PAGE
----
The 75-year-old Biddeford man who is charged with killing two teenagers in an apartment at his home in December 2012 is expected to enter a new plea of not guilty by reason of insanity.
Deputy Attorney General William Stokes confirmed the news Friday but would not provide any details.
James Pak pleaded not guilty in March 2013 to two counts of murder in the deaths of Derrick Thompson, 19, and Alivia Welch, 18. Authorities say he fatally shot Thompson and Welch in the apartment that Pak rented to Thompson and his mother, Susan Johnson, 44, after a dispute over parking.
Pak has been held without bail since his arrest. He will enter his new plea during a hearing Tuesday in York County Superior Court in Alfred. His attorney, Joel Vincent, did not respond to calls for comment Friday.
Stokes said Pak has had at least one mental health evaluation in the last year. He said evaluations are common in such cases.
Melvyn Zarr, a professor at the University of Maine School of Law, said insanity pleas are rare in Maine, mostly because murder cases are rare. “You’re not going to plead insanity in a burglary case,” he said.
He said most people who read about murder cases come to the conclusion that the person charged was insane.
“But insanity is a legal definition,” he said. “And it’s difficult to demonstrate. You need experts to demonstrate that someone was insane at the time of the crime. The burden of proof is entirely on the defense.”
The shooting was reported at 17 Sokokis Road in Biddeford shortly before 7 p.m. Dec. 29, 2012. Police had been at the apartment minutes earlier to investigate a dispute between Pak and Thompson, but left after determining that the argument didn’t warrant police action.
Court documents say Pak waited for police to leave, got a gun, opened the door to the apartment and said, “I am going to shoot you. I am going to shoot you all.”
He shot Johnson first, then Thompson, then Welch, court documents say.
Johnson suffered gunshot wounds to the back and arm but survived. She called 911 after the shootings, but the two teenagers were dead by the time emergency responders arrived.
Afterward, questions were raised about how much of a threat Pak appeared to be when police responded to Thompson’s report that Pak had made death threats, and about officers’ decision to consider the confrontation a civil matter and leave just minutes before the shooting.
Police have said they determined that the dispute was a civil matter, not criminal. Thompson told the responding officers that he did not feel threatened by Pak, and no threat was made in the presence of an officer, so Pak could not be charged with criminal threatening, according to court records.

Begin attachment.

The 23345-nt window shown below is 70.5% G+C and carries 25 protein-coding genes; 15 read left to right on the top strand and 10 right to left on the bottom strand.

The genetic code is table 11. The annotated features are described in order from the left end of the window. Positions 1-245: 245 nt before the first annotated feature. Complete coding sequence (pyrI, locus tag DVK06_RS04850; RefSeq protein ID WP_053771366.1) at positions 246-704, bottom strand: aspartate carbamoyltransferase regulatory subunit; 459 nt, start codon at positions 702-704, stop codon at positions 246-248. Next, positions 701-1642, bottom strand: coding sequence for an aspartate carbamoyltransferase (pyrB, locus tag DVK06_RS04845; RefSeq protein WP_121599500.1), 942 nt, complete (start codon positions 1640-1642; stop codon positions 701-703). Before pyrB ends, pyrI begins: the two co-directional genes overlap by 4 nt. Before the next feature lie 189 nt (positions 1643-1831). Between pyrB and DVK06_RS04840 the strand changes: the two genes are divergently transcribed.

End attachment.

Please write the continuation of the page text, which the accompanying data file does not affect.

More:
The transcripts of 911 calls made before and after the shootings were released in November, in response to a ruling by Maine’s highest court in a lawsuit filed by the Portland Press Herald.
Johnson filed a lawsuit in late January seeking at least $1 million in damages from Pak and his wife, Armit Pak, who co-owned the house at 17 Sokokis Road, including the apartment.
Johnson’s lawsuit alleges a history of disputes between Pak and Thompson and Johnson, dating back to when Thompson and Johnson first rented the apartment.
The lawsuit, and a lawsuit against the Biddeford Police Department, have been on hold pending disposition of Pak’s criminal case, said Johnson’s attorney, Daniel Lilley.
Asked to comment on Pak’s expected plea of insanity, Lilley said, “From what I know of the facts, I think that’s probably an appropriate plea.”
Insanity pleas have been used in other recent homicide cases in Maine.
Todd Gilday pleaded not guilty by reason of insanity last fall. Gilday, 44, is suspected of killing Lynn Arsenault and seriously injuring Mathew Day on Aug. 28, 2013, at Arsenault’s house at 162 Waldo Ave. in Belfast. His case is still pending.
In September, a judge found a Biddeford man not guilty by reason of insanity.
Timothy Courtois, 50, was driving 112 mph on the Maine Turnpike when he was stopped by police on July 22, 2012.
An arsenal of weapons, including an AK-47 assault rifle, and news clippings of a mass shooting in Colorado were found in his vehicle. Courtois told police that he intended to harm a former employer in New Hampshire.
Ann LeBlanc, a state psychologist, said last fall in court that Courtois’ thinking and behavior at the time of his arrest were “profoundly disturbed” and “severely disordered.”